In addition to ICD codes, a medical coder or biller needs to know CPT® (Current Procedural Terminology) coding. These five-character codes are the U.S. standard for the way healthcare professionals report and document medical, surgical, lab, radiology, anesthesiology, and E/M (evaluation and management) services. Some are fairly simple, but others go into more detail, so it’s critical that the coder pay attention to detail.

What are the duties of a medical coder and biller?

The coder looks at the patient’s chart to see the doctor’s notes, lab and radiology results and then assigns the ICD and/or CPT code that corresponds to the service performed, documenting it in the chart. The billing portion of the job may include the following tasks:

• Obtain referrals and pre-authorizations for required treatment procedures
• Verify insurance benefits and eligibility for treatments, hospitalization, and procedures
• Review patient bills for accuracy
• Use medical billing software to submit claims and bills
• Research and appeal denied claims
• Follow-up on unpaid claims
• Communicate with patients about billing issues or to set up payment plans
• Liaise with insurance companies

Are there any specific personal skills a medical biller and coder should have?

There are many personal skills you should possess if you want to do your job well:

• Attention to detail to enter the right code and check bills for accuracy
• Excellent communications to converse with insurance companies, patients and healthcare colleagues
• Good customer service to speak diplomatically and accurately to patients and insurance companies
• Accounting and bookkeeping basics to understand billing statements and reconcile them
• Computer ability to be able to use medical billing software
• Medical terminology to understand if a code seems incompatible with a diagnosis or treatment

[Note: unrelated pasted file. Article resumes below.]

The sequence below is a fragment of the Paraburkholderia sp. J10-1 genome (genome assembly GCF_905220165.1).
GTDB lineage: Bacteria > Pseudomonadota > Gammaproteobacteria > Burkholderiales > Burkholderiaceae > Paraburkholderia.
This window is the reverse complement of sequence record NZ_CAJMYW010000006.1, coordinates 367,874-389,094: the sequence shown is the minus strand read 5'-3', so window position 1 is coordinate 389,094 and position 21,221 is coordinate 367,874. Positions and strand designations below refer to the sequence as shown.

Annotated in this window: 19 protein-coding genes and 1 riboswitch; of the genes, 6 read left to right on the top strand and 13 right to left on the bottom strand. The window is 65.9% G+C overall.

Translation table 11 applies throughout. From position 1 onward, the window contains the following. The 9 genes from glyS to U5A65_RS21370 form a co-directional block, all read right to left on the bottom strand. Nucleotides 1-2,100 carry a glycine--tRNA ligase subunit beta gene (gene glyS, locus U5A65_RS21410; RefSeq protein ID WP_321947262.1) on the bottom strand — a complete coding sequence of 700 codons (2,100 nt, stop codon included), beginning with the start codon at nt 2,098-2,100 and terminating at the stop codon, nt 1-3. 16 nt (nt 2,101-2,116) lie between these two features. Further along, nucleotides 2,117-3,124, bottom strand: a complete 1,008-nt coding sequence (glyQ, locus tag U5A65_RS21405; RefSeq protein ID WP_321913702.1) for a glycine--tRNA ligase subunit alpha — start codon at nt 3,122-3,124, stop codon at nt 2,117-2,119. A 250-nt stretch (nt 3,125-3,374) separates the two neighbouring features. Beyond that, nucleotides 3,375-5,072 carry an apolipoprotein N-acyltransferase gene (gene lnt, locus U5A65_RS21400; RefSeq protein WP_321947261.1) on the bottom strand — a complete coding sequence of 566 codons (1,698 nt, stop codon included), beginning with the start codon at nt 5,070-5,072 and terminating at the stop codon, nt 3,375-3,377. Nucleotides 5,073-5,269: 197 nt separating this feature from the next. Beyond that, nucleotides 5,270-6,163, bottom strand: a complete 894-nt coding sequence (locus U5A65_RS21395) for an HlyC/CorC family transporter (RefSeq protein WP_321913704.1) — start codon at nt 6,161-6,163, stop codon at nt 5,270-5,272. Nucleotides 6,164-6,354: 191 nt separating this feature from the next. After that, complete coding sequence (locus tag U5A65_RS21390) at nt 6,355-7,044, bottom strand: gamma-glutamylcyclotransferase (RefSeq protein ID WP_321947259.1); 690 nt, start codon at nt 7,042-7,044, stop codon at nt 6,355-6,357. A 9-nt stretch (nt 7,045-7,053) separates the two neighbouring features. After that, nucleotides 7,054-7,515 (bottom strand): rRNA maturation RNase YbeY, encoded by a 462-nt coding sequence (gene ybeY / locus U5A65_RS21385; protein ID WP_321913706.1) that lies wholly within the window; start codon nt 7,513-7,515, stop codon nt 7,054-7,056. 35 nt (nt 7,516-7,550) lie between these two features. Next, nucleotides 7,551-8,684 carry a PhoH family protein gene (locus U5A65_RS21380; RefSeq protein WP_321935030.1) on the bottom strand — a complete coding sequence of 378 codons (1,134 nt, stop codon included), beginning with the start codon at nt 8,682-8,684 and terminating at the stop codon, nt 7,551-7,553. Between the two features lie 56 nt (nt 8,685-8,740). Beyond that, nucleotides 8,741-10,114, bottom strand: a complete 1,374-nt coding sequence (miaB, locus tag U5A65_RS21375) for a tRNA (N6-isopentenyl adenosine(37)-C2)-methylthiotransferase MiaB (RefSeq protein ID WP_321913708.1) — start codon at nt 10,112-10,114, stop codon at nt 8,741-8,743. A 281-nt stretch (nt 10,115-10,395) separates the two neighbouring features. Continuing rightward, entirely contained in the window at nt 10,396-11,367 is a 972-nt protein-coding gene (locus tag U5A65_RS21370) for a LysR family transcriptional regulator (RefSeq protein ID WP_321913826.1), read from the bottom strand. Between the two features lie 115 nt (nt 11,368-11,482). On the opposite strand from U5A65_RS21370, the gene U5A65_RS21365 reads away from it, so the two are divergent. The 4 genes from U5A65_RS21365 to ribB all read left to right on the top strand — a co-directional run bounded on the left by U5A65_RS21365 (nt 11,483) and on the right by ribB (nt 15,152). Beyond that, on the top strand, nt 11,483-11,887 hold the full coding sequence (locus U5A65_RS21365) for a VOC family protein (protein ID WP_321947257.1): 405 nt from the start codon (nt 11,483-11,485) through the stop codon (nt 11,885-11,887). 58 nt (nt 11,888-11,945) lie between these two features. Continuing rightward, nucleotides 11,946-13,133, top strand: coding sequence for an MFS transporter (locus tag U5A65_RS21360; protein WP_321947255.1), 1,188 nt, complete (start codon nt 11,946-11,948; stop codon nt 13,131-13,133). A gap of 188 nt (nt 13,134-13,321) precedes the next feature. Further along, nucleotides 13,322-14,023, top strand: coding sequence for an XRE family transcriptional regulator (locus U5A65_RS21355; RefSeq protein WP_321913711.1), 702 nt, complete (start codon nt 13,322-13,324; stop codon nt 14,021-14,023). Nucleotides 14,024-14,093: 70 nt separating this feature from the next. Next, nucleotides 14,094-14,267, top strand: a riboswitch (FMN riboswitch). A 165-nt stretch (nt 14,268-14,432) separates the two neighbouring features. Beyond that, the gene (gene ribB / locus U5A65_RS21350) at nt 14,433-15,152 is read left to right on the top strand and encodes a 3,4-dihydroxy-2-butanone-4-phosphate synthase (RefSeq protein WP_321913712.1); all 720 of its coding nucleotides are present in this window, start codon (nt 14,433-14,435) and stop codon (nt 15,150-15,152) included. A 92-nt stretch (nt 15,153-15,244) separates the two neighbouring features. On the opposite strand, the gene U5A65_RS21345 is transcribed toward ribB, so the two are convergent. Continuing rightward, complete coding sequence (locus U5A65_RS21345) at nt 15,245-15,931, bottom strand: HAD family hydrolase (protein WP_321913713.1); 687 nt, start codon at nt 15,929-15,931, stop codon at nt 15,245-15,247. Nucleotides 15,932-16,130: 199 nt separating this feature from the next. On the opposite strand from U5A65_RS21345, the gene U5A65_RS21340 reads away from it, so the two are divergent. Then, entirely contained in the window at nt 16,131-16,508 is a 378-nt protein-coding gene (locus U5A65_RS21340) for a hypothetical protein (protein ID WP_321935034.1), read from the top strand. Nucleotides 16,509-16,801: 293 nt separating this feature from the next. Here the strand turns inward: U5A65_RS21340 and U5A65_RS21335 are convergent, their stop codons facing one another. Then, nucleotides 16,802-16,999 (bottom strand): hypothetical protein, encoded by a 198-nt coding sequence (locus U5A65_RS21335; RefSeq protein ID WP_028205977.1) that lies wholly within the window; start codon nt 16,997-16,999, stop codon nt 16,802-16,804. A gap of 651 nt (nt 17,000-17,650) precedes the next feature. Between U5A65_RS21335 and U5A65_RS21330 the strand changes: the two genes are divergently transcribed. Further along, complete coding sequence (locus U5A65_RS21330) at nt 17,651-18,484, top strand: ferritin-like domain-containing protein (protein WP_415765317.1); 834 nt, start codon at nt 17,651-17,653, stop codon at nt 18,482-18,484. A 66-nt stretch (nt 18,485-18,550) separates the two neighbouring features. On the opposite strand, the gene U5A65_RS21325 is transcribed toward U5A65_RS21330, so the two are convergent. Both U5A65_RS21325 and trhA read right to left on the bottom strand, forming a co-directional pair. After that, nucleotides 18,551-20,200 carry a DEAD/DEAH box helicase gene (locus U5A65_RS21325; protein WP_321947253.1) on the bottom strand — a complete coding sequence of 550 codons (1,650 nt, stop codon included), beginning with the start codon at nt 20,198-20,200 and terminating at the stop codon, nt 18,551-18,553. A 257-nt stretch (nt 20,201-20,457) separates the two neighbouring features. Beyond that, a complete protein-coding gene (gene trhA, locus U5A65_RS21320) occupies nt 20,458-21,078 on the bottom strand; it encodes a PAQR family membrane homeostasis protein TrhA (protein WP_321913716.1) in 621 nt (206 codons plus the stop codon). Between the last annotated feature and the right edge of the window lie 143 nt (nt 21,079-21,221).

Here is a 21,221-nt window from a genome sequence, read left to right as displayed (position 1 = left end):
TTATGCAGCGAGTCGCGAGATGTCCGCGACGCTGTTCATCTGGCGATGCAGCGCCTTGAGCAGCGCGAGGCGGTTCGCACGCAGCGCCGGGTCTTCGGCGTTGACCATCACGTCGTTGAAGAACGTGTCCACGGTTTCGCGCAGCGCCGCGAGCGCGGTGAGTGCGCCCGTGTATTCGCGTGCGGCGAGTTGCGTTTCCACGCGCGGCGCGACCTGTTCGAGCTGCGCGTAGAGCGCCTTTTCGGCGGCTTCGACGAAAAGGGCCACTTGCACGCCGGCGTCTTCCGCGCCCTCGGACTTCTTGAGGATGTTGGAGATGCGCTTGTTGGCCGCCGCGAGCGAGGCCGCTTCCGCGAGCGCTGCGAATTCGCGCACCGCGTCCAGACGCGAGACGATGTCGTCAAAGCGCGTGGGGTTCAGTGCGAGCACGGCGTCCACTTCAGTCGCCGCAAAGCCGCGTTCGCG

• Problem-solving to handle discrepancies or inconsistencies in billing
• Teamwork ability to interact with other medical staff members


What’s the job outlook for medical coders and billers?

According to O*NETOnLine, the employment rate for medical records and health information technicians (billers and coders) is expecting to grow 11 percent through 2028, which is must faster than average for other occupations.

What if I want to know how to become a medical coder?

You must receive medical billing/coding training if you want to become a medical coder. Enroll in Coyne College medical billing and coding programs for an education that teaches you medical terminology, health records management, insurance procedures, billing software, and medical coding, as well as business communications and office administration. Your allied health training is 48 weeks of medical programs in Chicago that includes six weeks of electronic health records instruction—important in today’s real-world healthcare settings. Additionally, your hands-on training includes an externship that gives you the opportunity to learn in a professional setting in the Chicago area and helps you develop your skills and build self-confidence.

Contact Coyne College today to train as a medical billing and coding specialist. Classes begin September 28.

Pharmacy Technician Industry Opportunities


As our population ages and baby boomers enter retirement in droves, the demand for healthcare professionals is increasing exponentially. That means there is a demand for pharmacy technicians to dispense their medications—especially in Chicago, a hub of medical care. Pharmacy technician jobs opportunities can be found in many workplaces—including some you may not have thought about.

Retail or chain pharmacies